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New analysis of climate and environmental effects of biogas production

Researchers from the Department of Agroecology and the Department of Engineering at Aarhus University have studied the climate and environmental effects of five different forms of biogas production. The results are published in a new DCA report.

2021.02.03 | Lise Bundgaard

Photo: Jesper Rais.

What should future biogas production look like in order to be as sustainable as possible?

Researchers from the Department of Agroecology and the Department of Engineering have investigated this at the request of the Danish Energy Agency. Five model plants with five different forms of biogas production were studied, the results are presented in a new DCA report.

Professor Jørgen E. Olesen, Head of Department at the Department of Agroecology and one of the researchers behind the study, says:

- The quantification of the greenhouse gas and environmental impacts of biogas production constitutes an important basis for designing and targeting future biogas funding in order to optimize the climate and environmental benefits of the production. Our report presents an analysis of the effects of biogas production based on livestock manure and various types of waste biomass, agricultural residues and energy crops. The report sheds light on how different types of biomass affect the sustainability of biogas.

The DCA report, entitled "Sustainable biogas - climate and environmental effects of biogas production", describes and quantifies impacts of relevant effects of biogas, including energy production, greenhouse gas emissions, nitrate leaching, ammonia volatilization, nutrient use, and odour from field application of the digested slurry.

Present and future biomass put to the test

The five different compositions of the biomass substrates, which have been put to the test, appear from the table below. These scenarios and associated assumptions represent the best-applied technologies in the Danish biogas sector as well as expected development pathways.

Model biogas plantGHG per ton biomass kg CO2-eq. ton-1 biomassGHG per unit of gross gas energy produced kg CO2-eq. GJ-1 gross energy
M1a. Slurry + deep litter66.877.5
M1b. Slurry + straw105.552.9
M2. Slurry + deep litter + energy crop67.768.4
M3. Slurry + deep litter + organic waste65.352.7
M4. Grass-clover + slurry + deep litter + biowaste99.554.7

Energy production counts the most

- Our results show a total climate effect of 65-106 kg CO2-eq per tonne of biomass input in the baseline scenarios for model biogas plants having a retention time of 45 days. Most of the effect can be ascribed to the substitution of fossil energy in energy production and the reduction of methane emissions during storage of slurry, deep litter, and slaughterhouse waste. By far the largest part of the effect is due to the former, i.e. that biogas can replace fossil energy, Jørgen E. Olesen emphasizes.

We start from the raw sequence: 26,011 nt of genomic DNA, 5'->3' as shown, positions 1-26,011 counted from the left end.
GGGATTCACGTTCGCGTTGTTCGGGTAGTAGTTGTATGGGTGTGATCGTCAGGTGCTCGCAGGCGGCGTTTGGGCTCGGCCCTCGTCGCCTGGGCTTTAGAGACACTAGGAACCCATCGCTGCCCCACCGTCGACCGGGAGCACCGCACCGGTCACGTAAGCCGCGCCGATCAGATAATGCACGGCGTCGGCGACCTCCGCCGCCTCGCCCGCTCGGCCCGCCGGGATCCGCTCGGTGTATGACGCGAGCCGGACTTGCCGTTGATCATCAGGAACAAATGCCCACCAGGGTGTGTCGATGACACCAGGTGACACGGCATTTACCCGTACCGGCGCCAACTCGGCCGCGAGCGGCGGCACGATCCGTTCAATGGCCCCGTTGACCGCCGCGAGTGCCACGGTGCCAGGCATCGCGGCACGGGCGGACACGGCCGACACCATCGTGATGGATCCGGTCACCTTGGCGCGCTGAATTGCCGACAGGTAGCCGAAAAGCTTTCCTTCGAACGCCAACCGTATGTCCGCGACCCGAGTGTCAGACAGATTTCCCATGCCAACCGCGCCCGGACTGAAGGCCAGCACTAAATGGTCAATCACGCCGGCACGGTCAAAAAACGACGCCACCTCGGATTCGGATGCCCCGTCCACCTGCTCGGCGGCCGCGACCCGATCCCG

The differences in the gas production at the model plants can mainly be ascribed to variations in the amounts of dry matter per tonne of biomass supplied. The differences between model plants are smaller when considering the climate effect per produced energy unit; here, the effects vary between 53 and 77 kg CO2-eq per GJ gross energy.

- The model biogas plant with the greatest effect per ton biomass is M1b. However, this is also the model plant with the lowest greenhouse gas effect per unit produced energy. The biomass in M1b contains 20% straw, although with current biogas technology this option is not found to be technically feasible. This plant should, therefore, primarily be considered to represent a future scenario, says Jørgen E. Olesen.

The M4 model biogas plant has, apart from M1b, the best climate effect, the majority of which comes from a high gas yield due to a large amount of grass, deep litter and biowaste.

Retention time is crucial

The retention time in the biogas plant also affects the total greenhouse gas impact of biogas production. A longer retention time will increase the production of gas and reduce the amount of degradable dry matter during the subsequent storage, thus reducing methane emissions from the digestate and benefiting the climate.

- The effect of longer retention time depends on the degradability of organic matter in the biomass used. The greatest positive effect will be achieved for slowly degradable biomasses, such as livestock manure and straw, whereas only a limited effect is seen for highly degradable biomass such as crops and waste. A positive effect of extending retention time from 45 to 60 days is seen for all model biogas plants. Jørgen E. Olesen concludes.


You can read more about the results of the study, including climate and environmental effects, by downloading the DCA report "Sustainable biogas - climate and environmental effects of biogas production” here. 

Additional information

RequesterThe report has been ordered by the Danish Ministry of Climate, Energy and Utilities, the Danish Energy Agency.
FundingThe report is funded by a contract with the Danish Ministry of Climate, Energy and Utilities, the Danish Energy Agency.
AuthorsJørgen E. Olesen, Henrik B. Møller, Søren O. Petersen, Peter Sørensen, Tavs Nyord and Sven G. Sommer. All from Aarhus University.
Further informationHead of Department Jørgen Eivind Olesen, Department of Agroecology. E-mail: jeo@agro.au.dk - Mobile: +45 40821659  

Read more about the new engineering departments at Aarhus University in this article: "Four new engineering departments for Denmark"

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